Supermarkets find horse meat in lasagne
The German supermarket chains Real and Edeke on Thursday said they had found traces of horse meat in frozen lasagne already pulled off the shelves as a precautionary measure.
Real said in a statement on its website that tests had "found contents of horse meat" and that it had already taken the frozen lasagne off the shelves as a precautionary measure last Friday.
It added that there had been "at no time evidence of a hygienic risk for consumers" but that the product did not meet Real's standards of quality and it took the matter very seriously.
The group, which has 316 shops in Germany, said it was working closely with distributors and authorities to "take all necessary measures and ensure that only acceptable goods are sold to customers."
A spokesman for the Edeke chain said horse had been found in its Gut & Günstig Lasagne Bolognese, which was pulled from shelves only on Tuesday. Tests discovered five percent of the meat meant to be beef was actually horse.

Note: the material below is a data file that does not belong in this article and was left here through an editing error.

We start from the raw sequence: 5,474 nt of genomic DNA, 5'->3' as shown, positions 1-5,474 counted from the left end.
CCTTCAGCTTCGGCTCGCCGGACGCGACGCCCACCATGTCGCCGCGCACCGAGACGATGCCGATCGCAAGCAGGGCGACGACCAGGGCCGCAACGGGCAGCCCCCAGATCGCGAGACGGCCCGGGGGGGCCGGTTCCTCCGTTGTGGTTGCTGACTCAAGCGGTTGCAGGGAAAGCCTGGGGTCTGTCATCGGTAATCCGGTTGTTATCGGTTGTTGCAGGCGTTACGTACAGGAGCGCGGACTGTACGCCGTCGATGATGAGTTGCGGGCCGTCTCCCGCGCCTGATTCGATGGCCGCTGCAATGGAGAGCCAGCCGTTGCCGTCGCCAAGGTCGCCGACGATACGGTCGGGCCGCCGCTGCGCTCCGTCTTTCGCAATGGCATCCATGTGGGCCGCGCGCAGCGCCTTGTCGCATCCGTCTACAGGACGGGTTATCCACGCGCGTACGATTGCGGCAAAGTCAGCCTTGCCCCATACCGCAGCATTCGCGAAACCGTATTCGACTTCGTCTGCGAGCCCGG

German Consumer Affairs Minister Ilse Aigner said on public ARD television Thursday that "authorities must check to what extent horse meat is actually present in these products."
"Firms have already reacted and taken suspicious products off the market," she said.
Supermarket chains Kaisers Tengelmann and frozen goods chain Eismann are also testing their products. German officials announced Wednesday they suspected food may have been delivered to the country mislabelled as beef when it contained horse meat after being informed a day earlier via a European alert system.
The EU's executive called in Europe's law enforcers and urged bloc-wide DNA food testing on Wednesday to restore consumer confidence Britain, France and Switzerland have all found horse meat in frozen meals labelled as beef.
British Agriculture Minister David Heath said horse carcasses that tested positive for an equine drug that is potentially harmful to humans were sent from Britain to France and may have entered the food chain there.
But he said phenylbutazone, which can cause a serious blood disorder in humans in rare cases, had not been found in tests on products made by food giant Findus, which has been embroiled in the scandal.